If the Roman conquest of Gaul was, eventually, a triumphant success, Germany was a dismal failure. Germany was separated from the Roman Empire by the Rhine to the west and the Danube to the south. It was a long border. Would it not be sensible to cross the Rhine and push the border 300 miles to the east to the Elbe, thus eliminating the long Danube border to the south?
Augustus ordered his son-in-law and putative successor Drusus to start capturing Germany and he spent several years there with considerable success, but in 9 BC he fell off his horse and died. The project was abandoned, but in AD 9 another attempt was made. Varus was sent out with three legions, but having rampaged over much of Germany, he was caught in a dark forest and his army was massacred. Augustus wailed ‘Give me back my three legions’, but the conquest of Germany was abandoned, this time for good.
The extent of the preparations can be seen in the discovery of what was intended to be the new town in Germany at Waldgirmes, just north of Frankfurt. Here a new town was being laid out with a forum and rows of houses, and a grandiose equestrian statue of the emperor, but all was abandoned. This is what London would be like if Boudica had won!
Why did the Germans win? Because it seems they were so backward. If you conquer a great empire as Alexander did with the Persians, you remove the emperor and take his place yourself, and with just a little bit of tweaking the whole empire is yours. But Germany was not an empire, it was a series of small tribes, each firmly independent. Capture one and all the others still remain fiercely independent. And when seen from the old fashioned anthropological point of view, Germany was very backward. State formation had not begun.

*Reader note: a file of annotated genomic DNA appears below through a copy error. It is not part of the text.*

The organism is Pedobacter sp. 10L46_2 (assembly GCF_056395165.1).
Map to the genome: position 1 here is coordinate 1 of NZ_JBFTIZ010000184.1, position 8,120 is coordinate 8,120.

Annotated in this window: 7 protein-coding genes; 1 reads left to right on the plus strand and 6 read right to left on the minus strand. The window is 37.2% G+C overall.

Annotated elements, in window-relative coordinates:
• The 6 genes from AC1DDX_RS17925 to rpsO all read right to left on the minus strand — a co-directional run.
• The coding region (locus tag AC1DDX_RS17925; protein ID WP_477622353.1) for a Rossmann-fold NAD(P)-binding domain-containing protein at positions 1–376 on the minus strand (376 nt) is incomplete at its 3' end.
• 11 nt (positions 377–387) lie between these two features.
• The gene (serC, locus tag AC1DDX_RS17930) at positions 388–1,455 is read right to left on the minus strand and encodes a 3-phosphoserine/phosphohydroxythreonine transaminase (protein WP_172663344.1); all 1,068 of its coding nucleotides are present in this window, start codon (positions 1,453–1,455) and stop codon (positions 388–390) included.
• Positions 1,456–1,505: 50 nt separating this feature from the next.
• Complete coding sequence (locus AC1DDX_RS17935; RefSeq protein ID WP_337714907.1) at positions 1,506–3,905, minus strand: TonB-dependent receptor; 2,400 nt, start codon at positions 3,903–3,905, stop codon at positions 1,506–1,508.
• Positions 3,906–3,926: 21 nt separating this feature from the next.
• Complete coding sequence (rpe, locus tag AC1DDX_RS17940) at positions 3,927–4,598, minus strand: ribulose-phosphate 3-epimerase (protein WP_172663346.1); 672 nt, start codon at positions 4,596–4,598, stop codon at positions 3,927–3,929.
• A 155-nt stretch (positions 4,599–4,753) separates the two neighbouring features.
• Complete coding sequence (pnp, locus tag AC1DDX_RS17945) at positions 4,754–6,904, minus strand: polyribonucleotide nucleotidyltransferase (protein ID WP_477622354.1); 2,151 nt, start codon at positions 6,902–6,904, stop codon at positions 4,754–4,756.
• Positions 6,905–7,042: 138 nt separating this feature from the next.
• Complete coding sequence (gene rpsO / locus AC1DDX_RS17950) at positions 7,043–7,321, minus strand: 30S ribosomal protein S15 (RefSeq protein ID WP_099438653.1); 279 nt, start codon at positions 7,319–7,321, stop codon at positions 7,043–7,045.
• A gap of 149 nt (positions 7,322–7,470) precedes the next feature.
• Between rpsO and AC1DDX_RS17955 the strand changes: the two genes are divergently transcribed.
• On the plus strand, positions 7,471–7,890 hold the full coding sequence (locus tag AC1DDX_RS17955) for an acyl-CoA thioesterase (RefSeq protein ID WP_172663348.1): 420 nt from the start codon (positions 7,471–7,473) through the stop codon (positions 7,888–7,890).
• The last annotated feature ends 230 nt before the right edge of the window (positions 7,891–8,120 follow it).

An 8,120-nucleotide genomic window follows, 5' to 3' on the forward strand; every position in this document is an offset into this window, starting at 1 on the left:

(A distinguished German archaeologist once remarked that on the Roman side of the frontier, plant remains of spices were frequent. But once you get beyond a day’s journey from the frontier, plant remains of spices die out. In other words, those in the Roman sphere had their food spiced up, the Germans did not. The difference between civilisation and barbarism?)
Germany was in fact in two parts: the area to the south, south that is of Frankfurt and the river Main, was occupied by Celts, speaking a Celtic language and building Celtic hillforts. To the north were the Germans speaking a proto-Germanic language, living in villages, with no hillforts. The most advanced Germans appear to have been those further north still, in Denmark and Scandinavia, the forerunners of the Vikings. In the ensuing years they would accumulate considerable quantities of Roman goods, presented to them as gifts to keep them quiet. The finest of these, the Gundestrup cauldron may have come from Thrace, modern Bulgaria, with wonderful scenes of Celtic life.
But if it was not to be possible to conquer Germany, would it not be possible to snip a little triangle off the bottom corner to shorten the distance between the Rhine and the Danube? Let us enter the saga of the German Limes. Limes (pronounced leemaize) is the Latin for frontier, and the German limes was an inferior version of Hadrian’s Wall.